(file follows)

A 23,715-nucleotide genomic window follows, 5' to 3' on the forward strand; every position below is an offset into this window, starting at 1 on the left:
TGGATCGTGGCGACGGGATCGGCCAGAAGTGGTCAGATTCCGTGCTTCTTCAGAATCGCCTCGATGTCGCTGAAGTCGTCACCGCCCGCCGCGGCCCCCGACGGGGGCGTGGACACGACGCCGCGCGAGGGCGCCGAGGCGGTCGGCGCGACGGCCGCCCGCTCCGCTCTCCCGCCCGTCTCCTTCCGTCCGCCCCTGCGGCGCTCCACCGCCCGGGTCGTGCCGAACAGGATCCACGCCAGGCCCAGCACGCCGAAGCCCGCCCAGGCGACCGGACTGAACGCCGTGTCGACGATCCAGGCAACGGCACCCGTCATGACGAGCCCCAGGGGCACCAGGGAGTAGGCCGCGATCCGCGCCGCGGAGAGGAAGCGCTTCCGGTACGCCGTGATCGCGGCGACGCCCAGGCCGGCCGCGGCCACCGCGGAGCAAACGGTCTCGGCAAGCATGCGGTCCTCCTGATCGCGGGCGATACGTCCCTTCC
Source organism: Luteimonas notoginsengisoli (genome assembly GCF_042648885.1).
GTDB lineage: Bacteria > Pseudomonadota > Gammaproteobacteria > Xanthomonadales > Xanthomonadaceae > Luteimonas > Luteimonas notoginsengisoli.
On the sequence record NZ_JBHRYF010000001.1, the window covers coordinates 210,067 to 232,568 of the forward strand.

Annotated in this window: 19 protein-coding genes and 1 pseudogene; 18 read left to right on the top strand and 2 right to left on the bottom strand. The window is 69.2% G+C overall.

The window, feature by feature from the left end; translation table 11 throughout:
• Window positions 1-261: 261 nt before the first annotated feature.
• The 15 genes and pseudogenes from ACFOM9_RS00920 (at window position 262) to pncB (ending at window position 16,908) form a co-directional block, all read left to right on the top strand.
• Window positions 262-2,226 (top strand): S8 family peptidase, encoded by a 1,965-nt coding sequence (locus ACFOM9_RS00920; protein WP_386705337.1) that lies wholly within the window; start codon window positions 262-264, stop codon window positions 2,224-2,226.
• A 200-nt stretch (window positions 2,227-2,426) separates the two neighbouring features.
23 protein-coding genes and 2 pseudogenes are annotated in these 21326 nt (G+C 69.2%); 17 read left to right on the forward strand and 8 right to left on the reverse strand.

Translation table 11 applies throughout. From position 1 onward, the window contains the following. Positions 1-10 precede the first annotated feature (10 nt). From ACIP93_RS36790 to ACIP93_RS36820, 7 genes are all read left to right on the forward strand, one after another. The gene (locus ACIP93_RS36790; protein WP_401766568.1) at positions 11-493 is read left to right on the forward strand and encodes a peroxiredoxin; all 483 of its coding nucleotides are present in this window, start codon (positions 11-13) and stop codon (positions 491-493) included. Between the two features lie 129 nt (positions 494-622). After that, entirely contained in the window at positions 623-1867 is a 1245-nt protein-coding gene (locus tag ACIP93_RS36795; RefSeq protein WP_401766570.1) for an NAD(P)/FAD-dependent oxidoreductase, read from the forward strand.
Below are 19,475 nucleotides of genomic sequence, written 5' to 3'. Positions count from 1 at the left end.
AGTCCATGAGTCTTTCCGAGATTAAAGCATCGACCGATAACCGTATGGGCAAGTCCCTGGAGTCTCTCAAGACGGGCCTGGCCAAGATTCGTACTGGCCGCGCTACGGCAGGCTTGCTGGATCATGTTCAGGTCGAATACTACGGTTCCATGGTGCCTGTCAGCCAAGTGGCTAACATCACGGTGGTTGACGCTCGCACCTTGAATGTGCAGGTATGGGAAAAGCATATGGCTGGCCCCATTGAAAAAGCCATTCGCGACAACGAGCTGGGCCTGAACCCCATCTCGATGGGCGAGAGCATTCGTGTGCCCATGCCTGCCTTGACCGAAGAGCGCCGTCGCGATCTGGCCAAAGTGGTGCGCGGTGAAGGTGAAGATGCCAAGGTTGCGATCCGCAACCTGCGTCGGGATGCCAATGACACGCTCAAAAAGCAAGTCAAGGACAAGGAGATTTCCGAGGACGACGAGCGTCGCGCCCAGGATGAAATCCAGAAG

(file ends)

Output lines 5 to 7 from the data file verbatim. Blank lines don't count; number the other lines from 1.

On the sequence record NZ_JBHRYF010000001.1, the window covers coordinates 210,067 to 232,568 of the forward strand.

Annotated in this window: 19 protein-coding genes and 1 pseudogene; 18 read left to right on the top strand and 2 right to left on the bottom strand. The window is 69.2% G+C overall.

The window, feature by feature from the left end; translation table 11 throughout: